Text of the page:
[0174]FIG. 17 is a flow chart showing the operation of the MAC layer in a transmitting device addressing the near-far problem according to a preferred embodiment of the present invention. As shown in FIG. 17, the process initiates when the transmitting device starts a packet exchange. This process assumes that all of the transmitted packets require an acknowledgement. If this is not the case, then the process shown in FIG. 17 will only be performed for those packets that require an ACK packet in reply.

[0175] The transmitting device begins by transmitting a current packet to a receiving device. (Step 1710) The transmitting device then determines whether that packet was acknowledged by the receiving device. (Step 1720)

[0176] If the transmitted packet was not acknowledged, the transmitting device assumes there is some interference and randomly selects a new pulse code starting point (i.e., it randomly alters the phase of the transmitted pulse codes). (Step 1730) After altering the pulse code starting point, the transmitting device then returns to Step 1710 and sends the current packet again at the new phase.

[0177] In alternate embodiments, Step 1730 can be anything that would change the cross correlation characteristics between the transmitted code word and the interfering code word. For example, it could involve changing the code words used by the network containing the transmitting device.

[0178] If the transmitted packet was acknowledged, the transmitting device determines whether there is another packet to be sent. (Step 1740) If there is another packet, the transmitting device advances to the next packet (Step 1750) and transmits it. Step (1710)

[0179] If there are no more packets, the packet exchange ends. (Step 1760)

[0180] If all of the packets are successfully transmitted in this manner, then the MAC layer 420 has successfully corrected the interference problem. However, in some instances, the MAC layer 420 will be unsuccessful and interference will remain despite the efforts of the PHY layers 410 to choose good codes and the MAC layers 420 to randomly move the network's transmission phase. In this case the management entity layer 440 can act to try and cure the interference problem.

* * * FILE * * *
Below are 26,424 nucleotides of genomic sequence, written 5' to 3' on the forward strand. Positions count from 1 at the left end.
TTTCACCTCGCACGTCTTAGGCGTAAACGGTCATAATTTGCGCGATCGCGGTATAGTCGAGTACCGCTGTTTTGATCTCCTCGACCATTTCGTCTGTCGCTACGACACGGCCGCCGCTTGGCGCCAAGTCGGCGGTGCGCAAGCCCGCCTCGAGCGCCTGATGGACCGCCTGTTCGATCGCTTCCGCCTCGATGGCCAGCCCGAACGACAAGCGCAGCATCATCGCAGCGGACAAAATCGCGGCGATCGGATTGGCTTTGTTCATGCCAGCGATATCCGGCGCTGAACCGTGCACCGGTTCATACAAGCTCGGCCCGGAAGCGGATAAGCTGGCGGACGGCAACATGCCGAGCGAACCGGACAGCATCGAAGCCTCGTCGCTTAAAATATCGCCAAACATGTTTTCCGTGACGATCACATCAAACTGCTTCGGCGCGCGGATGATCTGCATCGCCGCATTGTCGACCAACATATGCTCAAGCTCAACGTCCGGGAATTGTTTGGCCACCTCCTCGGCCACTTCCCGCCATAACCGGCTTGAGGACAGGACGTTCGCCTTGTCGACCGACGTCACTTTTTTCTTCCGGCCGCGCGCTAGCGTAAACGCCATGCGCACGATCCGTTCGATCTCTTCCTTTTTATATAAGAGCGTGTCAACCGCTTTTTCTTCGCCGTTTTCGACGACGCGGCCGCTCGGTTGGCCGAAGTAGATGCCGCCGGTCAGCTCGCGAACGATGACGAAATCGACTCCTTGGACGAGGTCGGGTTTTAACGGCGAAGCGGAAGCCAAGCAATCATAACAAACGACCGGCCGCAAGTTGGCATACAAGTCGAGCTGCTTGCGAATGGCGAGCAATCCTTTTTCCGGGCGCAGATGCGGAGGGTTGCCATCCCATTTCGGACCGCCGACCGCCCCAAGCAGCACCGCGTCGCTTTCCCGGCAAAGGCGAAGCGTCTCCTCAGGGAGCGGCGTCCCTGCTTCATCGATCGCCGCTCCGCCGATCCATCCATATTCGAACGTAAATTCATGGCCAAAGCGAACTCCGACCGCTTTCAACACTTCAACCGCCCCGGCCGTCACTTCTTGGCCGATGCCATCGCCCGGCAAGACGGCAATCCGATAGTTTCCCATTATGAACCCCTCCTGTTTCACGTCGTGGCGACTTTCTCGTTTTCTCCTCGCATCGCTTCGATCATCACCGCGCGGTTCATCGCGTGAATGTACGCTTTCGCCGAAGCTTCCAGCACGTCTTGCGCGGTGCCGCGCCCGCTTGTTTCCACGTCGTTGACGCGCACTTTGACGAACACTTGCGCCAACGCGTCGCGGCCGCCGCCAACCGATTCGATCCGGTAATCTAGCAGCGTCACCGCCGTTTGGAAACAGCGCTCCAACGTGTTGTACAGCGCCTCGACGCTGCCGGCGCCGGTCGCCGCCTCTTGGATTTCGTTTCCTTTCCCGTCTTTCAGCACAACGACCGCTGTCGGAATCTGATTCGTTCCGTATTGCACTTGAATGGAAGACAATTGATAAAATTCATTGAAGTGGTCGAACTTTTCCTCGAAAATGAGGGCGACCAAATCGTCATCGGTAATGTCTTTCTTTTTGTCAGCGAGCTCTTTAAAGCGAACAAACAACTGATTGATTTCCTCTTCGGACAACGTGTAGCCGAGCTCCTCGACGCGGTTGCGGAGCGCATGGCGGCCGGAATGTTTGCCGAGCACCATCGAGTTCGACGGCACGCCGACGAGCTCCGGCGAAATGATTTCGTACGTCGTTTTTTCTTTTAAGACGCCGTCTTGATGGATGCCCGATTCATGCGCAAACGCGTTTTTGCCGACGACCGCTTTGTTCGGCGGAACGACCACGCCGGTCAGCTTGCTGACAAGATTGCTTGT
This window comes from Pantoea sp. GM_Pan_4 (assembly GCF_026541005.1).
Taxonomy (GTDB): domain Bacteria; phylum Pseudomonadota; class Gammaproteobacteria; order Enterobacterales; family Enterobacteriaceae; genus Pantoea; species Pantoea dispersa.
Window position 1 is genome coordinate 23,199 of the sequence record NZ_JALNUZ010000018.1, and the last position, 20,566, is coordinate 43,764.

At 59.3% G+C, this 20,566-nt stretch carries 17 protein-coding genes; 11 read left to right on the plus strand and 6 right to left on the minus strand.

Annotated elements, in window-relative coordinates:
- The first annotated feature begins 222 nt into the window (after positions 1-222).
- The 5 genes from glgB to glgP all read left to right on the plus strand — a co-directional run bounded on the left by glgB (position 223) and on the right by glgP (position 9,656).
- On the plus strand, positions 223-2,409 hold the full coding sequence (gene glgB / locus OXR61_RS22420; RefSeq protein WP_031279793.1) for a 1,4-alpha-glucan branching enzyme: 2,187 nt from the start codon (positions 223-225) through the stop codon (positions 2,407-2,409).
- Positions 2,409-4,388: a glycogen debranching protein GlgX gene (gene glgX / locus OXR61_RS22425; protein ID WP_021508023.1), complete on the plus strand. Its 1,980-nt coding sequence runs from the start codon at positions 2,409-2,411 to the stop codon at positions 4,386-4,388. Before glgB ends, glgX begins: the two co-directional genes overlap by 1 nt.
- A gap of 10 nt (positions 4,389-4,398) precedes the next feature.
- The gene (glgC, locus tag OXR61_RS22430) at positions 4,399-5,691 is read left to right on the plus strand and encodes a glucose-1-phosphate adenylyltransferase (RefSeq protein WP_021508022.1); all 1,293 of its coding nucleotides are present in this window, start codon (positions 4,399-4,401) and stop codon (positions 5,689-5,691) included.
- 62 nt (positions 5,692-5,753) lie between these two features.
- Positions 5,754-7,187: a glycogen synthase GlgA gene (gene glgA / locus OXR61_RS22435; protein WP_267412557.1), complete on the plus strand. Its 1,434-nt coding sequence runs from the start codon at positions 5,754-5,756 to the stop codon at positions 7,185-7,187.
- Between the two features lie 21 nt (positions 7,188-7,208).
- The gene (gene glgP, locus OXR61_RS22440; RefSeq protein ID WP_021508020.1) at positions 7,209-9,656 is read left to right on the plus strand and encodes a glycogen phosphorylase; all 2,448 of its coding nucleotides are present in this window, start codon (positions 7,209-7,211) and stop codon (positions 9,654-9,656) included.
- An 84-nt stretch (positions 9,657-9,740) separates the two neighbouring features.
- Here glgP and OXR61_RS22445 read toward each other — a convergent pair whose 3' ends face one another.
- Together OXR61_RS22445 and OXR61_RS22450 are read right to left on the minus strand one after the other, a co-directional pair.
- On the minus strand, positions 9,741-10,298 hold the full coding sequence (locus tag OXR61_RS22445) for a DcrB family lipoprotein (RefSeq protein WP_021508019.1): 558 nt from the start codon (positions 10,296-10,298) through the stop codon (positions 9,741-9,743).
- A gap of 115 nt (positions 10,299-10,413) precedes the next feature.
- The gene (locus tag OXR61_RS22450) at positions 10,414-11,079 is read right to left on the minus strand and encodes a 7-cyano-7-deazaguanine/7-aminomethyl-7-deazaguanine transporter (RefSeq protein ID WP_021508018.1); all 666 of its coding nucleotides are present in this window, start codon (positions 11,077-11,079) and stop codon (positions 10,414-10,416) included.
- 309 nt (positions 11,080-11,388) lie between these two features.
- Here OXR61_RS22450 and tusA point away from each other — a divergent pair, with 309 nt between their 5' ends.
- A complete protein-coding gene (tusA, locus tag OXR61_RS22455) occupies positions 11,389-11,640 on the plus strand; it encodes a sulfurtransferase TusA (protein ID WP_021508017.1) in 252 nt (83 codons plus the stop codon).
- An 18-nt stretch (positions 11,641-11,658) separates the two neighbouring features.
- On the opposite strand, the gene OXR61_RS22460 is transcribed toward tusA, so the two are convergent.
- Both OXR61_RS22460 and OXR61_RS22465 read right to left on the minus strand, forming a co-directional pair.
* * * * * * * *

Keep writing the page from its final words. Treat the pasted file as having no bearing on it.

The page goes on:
[0181] Management Entity Layer

[0182] Preferably, the management entity layer 440 will not take action to address interference from another network unless the PHY layer 410 and the MAC layer 420 have been at least partially successful in their attempts to correct the problem. Thus, in a preferred embodiment, the management entity layer 440 will only act once the network is functioning at some level (i.e., suffering interference, but still transmitting at sub-optimal performance). Alternate embodiments could have the management entity layer 440 act sooner.

[0183] In an effort to solve the interference problem, the management entity layer 440 will determine whether it is possible for the interfering networks to either merge into a single, larger network, or to timeshare the available channel as separate networks. This will allow them to avoid interference by sharing the available transmission channel as a single network. In order for a merger to be possible, several criteria must be met.

[0184] The first requirement is that the coordinators for each of the networks must not be hidden from each other. In other words, the coordinators for each network must be within the usable physical area 540 of each of the other networks. The reason for this is to allow communication between a new coordinator that controls the combined network, and the remaining devices in the new network.

[0185] Ideally all of the devices would be within the usable physical area of one of the coordinators, which can then become the new network coordinator. However, if that is not the case, a timesharing arrangement can be implemented with one coordinator directing the timesharing, and all of the other coordinators following the timesharing scheme.

[0186] Regardless of which alternative is used, the coordinators of each of the existing networks will have to be able to talk to each other to pass data. In order for this to be true, each must be within the usable physical area of each of the others. If any one coordinator cannot talk to any other coordinator, then the merging of the networks or the timesharing of the channel will not be possible, since the networks cannot communicate with each other to coordinate either event.

[0187] A second requirement is that the data being passed over the individual networks be able to tolerate sharing the bandwidth. If the separate networks are using significantly high portions of the bandwidth that they won't be able to share the current channel and still transmit the required amount of data, then the networks cannot be merged.

[0188] A third requirement is that the signal-to-noise ratio (SNR) at each device in a merged network must remain high enough to support the required quality of service (QoS) for the network. If the merger of the multiple networks will drop the SNR at any device to an unacceptably low value, then the merger will not be allowed.